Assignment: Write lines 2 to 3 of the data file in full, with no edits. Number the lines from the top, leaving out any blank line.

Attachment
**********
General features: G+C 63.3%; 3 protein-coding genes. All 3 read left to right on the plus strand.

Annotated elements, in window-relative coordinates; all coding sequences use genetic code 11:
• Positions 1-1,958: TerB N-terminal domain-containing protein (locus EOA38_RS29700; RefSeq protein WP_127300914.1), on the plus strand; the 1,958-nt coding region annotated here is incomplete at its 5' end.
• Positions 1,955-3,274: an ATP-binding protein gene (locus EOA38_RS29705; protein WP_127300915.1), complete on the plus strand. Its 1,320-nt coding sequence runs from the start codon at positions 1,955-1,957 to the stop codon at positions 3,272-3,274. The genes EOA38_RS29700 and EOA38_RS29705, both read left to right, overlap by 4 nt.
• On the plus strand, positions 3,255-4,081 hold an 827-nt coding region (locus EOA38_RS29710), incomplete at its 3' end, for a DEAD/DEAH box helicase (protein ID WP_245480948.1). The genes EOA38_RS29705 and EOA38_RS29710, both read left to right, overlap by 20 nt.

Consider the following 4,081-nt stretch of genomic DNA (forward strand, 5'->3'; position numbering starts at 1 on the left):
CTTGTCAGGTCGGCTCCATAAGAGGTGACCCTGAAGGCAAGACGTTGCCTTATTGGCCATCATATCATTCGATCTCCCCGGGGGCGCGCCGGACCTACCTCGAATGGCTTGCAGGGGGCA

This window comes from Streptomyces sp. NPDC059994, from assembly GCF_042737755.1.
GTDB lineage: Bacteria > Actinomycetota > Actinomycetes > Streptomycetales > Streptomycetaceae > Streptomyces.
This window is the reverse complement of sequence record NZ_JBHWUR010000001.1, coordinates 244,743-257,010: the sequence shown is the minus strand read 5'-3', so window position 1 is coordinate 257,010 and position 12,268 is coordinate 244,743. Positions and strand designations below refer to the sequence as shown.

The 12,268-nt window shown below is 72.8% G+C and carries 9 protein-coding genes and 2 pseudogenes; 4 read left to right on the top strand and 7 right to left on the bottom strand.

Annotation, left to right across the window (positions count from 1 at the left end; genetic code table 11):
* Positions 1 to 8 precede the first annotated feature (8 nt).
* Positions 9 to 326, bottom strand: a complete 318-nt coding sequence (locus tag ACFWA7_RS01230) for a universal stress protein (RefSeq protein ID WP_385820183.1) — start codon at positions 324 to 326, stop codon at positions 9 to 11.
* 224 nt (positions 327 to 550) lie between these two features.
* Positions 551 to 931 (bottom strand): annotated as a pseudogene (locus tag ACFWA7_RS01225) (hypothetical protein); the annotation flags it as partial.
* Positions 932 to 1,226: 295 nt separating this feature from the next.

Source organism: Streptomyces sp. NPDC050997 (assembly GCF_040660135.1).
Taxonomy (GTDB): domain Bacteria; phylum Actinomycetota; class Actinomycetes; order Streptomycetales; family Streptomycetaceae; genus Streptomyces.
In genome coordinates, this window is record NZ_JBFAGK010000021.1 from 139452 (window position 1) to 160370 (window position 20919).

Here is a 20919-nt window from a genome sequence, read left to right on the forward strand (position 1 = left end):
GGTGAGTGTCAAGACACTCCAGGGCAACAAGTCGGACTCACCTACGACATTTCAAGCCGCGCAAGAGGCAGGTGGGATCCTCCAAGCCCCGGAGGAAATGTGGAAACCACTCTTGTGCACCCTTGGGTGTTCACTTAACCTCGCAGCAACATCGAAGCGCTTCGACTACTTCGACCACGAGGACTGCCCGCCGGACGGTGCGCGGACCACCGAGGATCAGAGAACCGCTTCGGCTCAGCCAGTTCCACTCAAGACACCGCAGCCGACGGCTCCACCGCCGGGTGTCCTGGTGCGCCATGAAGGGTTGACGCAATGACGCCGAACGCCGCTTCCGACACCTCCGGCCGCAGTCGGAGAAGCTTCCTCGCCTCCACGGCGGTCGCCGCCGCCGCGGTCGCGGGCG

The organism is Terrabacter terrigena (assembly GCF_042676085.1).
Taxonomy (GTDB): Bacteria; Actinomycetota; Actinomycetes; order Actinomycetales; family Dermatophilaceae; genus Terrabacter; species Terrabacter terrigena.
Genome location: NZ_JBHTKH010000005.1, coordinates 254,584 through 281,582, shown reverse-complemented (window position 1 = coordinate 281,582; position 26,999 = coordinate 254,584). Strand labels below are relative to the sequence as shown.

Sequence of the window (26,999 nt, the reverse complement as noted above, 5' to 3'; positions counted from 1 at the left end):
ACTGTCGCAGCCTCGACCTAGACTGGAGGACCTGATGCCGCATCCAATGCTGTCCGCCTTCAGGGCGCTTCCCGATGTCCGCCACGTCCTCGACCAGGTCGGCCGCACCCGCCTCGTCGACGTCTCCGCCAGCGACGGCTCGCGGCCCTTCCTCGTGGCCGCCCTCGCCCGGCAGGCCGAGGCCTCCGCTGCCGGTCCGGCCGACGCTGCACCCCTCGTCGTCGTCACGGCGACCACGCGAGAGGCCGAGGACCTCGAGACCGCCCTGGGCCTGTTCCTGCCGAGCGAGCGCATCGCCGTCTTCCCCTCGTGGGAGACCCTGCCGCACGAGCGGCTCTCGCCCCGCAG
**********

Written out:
Annotated elements, in window-relative coordinates; all coding sequences use genetic code 11:
• Positions 1-1,958: TerB N-terminal domain-containing protein (locus EOA38_RS29700; RefSeq protein WP_127300914.1), on the plus strand; the 1,958-nt coding region annotated here is incomplete at its 5' end.